The darkness of black seas and, mingled as ever, the taste of salt-spray and tears.
After that, he heard voices a few more times. Sometimes it were Will again, other times a woman's soft tones. The words never did seem to come clear, but none of it mattered to him really.
As he drifted with the Pearl, burning hot one moment and deathly cold the next. Sometimes he were alone on the ship, lost in the fog and the night, sailing on black slate seas, and other times Barbossa stood there next to him. One hand on his shoulder, an almost amiable look on his grizzled face.
The same look he got when he was at his most dangerous.
But then the wind would shift and the Pearl turn with it and he would be alone again.
Feeling hands on him once more and something warm trickling down his throat and his body seeming like an empty shell of itself, an anchor holding him to what he least understood. Let alone was entirely sure he wanted anymore.
But was, still, unable to completely let go of.
The first thing he became aware of was a smell. Lovely and fleeting and delicate. Roses, and he hadn't smelled roses in years. Not since he'd been a boy in England.
The second thing he noticed was that he was naked and that there were cool sheets at his back and cool sheets tucked in around him, crisp clean linen, and he hadn't slept in such as that for years. Well, to be entirely honest, he'd never had fine bedding as he was lying in. Nor such a fine bed, either.
The smell of the roses was coming in on the breeze and, slowly, cautiously, Jack opened his eyes and saw an open window just past the polished wood of the bedpost. He could hear birds singing now as well and, more distantly, the sound of the sea. A comforting sound as much as it was familiar to him.
There was a lemon tree right outside and, as he watched, the sun came out from behind a cloud and turned the leaves a brilliant green. It flooded into the room he was in as well and washed the walls white, brought out the rich coloring of the expensive woodwork and the portrait of a woman and three children hanging opposite him, one of them holding a small brown and white dog that seemed to be looking directly at him.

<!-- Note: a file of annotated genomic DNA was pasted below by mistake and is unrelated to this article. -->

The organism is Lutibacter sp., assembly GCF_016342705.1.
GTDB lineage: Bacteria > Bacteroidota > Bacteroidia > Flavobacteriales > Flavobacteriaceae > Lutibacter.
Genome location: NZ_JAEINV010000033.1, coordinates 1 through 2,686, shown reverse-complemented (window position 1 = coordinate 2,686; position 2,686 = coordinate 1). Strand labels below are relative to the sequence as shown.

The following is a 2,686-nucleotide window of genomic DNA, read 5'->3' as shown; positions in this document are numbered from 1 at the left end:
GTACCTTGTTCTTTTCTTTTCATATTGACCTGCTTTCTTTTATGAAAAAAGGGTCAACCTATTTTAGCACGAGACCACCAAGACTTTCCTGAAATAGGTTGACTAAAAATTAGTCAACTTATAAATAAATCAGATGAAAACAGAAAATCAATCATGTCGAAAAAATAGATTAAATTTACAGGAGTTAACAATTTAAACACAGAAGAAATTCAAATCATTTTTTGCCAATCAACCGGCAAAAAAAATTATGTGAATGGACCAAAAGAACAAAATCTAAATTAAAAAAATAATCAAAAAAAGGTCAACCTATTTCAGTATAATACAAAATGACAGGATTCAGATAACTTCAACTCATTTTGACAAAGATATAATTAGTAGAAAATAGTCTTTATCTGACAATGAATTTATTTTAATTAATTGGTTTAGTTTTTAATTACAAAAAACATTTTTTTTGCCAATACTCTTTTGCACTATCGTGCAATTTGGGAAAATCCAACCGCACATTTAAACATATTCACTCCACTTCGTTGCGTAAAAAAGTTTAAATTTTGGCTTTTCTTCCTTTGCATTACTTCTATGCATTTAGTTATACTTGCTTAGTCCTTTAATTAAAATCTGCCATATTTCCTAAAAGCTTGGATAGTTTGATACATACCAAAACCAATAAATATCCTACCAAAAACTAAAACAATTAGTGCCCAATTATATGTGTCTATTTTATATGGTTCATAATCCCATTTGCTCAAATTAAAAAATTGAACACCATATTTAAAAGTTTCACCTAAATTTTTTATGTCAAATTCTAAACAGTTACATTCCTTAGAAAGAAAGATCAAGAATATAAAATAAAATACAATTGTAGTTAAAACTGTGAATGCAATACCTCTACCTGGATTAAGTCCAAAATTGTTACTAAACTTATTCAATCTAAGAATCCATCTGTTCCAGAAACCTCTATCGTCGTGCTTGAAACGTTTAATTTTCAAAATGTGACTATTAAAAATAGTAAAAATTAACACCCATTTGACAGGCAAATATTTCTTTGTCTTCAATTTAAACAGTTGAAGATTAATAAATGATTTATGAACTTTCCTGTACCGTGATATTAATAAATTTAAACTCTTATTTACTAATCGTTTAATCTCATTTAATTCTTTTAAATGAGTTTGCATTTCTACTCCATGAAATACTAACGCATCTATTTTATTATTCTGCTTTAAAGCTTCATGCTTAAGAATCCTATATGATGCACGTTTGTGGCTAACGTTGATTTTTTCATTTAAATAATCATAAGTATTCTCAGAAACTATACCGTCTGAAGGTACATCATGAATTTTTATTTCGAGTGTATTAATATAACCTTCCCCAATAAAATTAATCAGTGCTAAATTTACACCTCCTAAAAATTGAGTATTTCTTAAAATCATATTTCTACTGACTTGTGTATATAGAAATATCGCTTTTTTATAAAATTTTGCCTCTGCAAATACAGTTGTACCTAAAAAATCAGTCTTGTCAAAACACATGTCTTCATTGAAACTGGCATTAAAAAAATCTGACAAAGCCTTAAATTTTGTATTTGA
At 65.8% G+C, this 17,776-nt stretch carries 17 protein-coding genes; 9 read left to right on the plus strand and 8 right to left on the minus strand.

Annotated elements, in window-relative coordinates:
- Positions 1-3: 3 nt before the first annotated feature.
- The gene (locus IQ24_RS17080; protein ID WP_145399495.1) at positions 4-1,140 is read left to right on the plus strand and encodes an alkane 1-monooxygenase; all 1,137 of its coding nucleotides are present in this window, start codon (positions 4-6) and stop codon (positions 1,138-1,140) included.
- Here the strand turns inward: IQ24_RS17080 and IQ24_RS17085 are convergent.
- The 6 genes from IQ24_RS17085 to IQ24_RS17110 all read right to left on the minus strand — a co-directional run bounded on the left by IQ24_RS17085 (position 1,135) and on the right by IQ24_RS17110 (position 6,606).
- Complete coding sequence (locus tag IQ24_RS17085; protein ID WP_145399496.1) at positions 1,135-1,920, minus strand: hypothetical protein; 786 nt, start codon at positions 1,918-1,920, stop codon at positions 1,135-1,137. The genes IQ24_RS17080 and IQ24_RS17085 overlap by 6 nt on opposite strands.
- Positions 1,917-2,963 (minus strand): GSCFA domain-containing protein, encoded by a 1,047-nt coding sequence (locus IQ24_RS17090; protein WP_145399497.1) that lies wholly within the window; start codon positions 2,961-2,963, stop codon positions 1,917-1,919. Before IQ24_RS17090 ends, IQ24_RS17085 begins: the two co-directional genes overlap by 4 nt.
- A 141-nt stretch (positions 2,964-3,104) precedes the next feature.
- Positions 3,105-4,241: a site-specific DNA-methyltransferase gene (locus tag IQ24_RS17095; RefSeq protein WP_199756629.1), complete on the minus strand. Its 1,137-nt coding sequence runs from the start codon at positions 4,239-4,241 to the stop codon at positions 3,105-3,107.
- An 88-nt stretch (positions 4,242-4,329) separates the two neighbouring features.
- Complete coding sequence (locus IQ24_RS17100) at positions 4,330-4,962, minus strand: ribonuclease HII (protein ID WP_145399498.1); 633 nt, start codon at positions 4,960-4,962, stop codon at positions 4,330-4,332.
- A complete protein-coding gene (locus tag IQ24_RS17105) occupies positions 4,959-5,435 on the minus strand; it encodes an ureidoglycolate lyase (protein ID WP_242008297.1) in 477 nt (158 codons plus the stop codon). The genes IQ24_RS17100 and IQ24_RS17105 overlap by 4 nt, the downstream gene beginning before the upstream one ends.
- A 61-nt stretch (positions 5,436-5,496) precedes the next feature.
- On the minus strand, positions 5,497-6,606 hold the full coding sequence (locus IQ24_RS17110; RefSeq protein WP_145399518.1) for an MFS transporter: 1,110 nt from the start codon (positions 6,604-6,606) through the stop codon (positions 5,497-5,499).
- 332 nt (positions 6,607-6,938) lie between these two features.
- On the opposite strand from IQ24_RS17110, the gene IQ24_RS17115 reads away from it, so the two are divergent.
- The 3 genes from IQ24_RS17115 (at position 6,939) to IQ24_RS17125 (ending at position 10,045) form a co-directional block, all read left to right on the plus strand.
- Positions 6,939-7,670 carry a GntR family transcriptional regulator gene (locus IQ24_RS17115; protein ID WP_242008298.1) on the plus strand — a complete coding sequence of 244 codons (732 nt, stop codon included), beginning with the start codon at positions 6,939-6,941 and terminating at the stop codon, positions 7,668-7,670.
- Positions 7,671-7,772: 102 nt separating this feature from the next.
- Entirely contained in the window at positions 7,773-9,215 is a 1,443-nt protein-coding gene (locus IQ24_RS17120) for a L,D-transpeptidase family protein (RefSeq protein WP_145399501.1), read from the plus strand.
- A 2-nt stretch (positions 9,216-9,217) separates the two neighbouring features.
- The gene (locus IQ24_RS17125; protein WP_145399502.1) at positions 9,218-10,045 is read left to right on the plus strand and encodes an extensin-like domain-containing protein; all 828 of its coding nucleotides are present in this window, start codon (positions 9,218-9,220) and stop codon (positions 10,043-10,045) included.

The light stung his eyes and he felt tears gathering, but quickly blinked them back and turned his head away from the window. The movement made him only slightly dizzy, which was a definite improvement.
Now, if he could only fathom where he was and remember how he might have gotten here.
Roses and lemons and fine linen. Sure, and he wasn't in Governor's own house, was he? Even the most forward missy Elizabeth couldn't have swung that with her father. But if he wasn't there and he wasn't back in his charming little cell back at the fort, then where was he?
Jack started to push himself up to look around a bit more, only to send that oh so fine room spinning around him, his arms trembling with even this tiny bit of effort. He fell back and closed his eyes again, gasping for breath.
"Damn," he whispered. At this rate, he wasn't likely to be going anywhere soon. Let alone getting out of this bed.
The sound of floorboards creaking drew his attention then. A moment later, the door across the room opened and a young woman in a plain brown dress and white cap began to walk inside. She stopped immediately, though, when she saw him looking at her and her eyes widened. She began to back out the door again.
Jack raised a hand. "Wait…miss…"
But she was gone, leaving the door still open behind her, and he heard her footsteps ringing out as she quite obviously rushed down the hall beyond.
He let his hand fall again, not that he had much choice about the matter. It was difficult enough to keep his eyes open, let alone anything beyond that.
He was even more sure of just how exhausted he was, when he rather belatedly realized that someone else had come into the room and was, even now, standing next to where he was lying. Clearing their throat with an impatient sound.
Slowly, he opened his eyes again and turned his head.
Commodore Norrington was looking down at him with a deceptively mild expression.
"Well, I see you're awake at the last," he commented. "Turner will be sorely disappointed that he wasn't here to witness your return to the world of the living."
"Oh, aye?" Jack managed.
Norrington gave him a clipped nod. "It was rather inconvenient of you to fall ill on the morning of your redemption. Both Master Turner and Miss Swann were quite concerned. In fact, Miss Swann came straight to my office when she found out and accused me of complicity in your ill health. Seems she thought I hadn't taken well enough care with you during your imprisonment. Apparently, she was quite correct."
"Tis a bad habit she has," Jack mumbled.
The other man seemingly ignored the comment. Instead, he took his eyes off Jack and walked past the bed and over to the window. He gazed out and put his hands behind his back, clasping his fingers together. His head bowed.
"Of course, that same day she also took ill. Along with many townsfolk and a good quarter of my men. Thank God, she recovered quickly enough, but many others were less fortunate. Including a dozen of my own. As for Miss Swann, Master Turner remained with her until her fever broke, soon after which she chased him from her own bedside, insisting that he look after you in turn."
Jack closed his eyes for a moment. It hurt now to recall how he had doubted them; both Will and Elizabeth had more than proved themselves true friends and he more than owed them an apology for his lack of trust.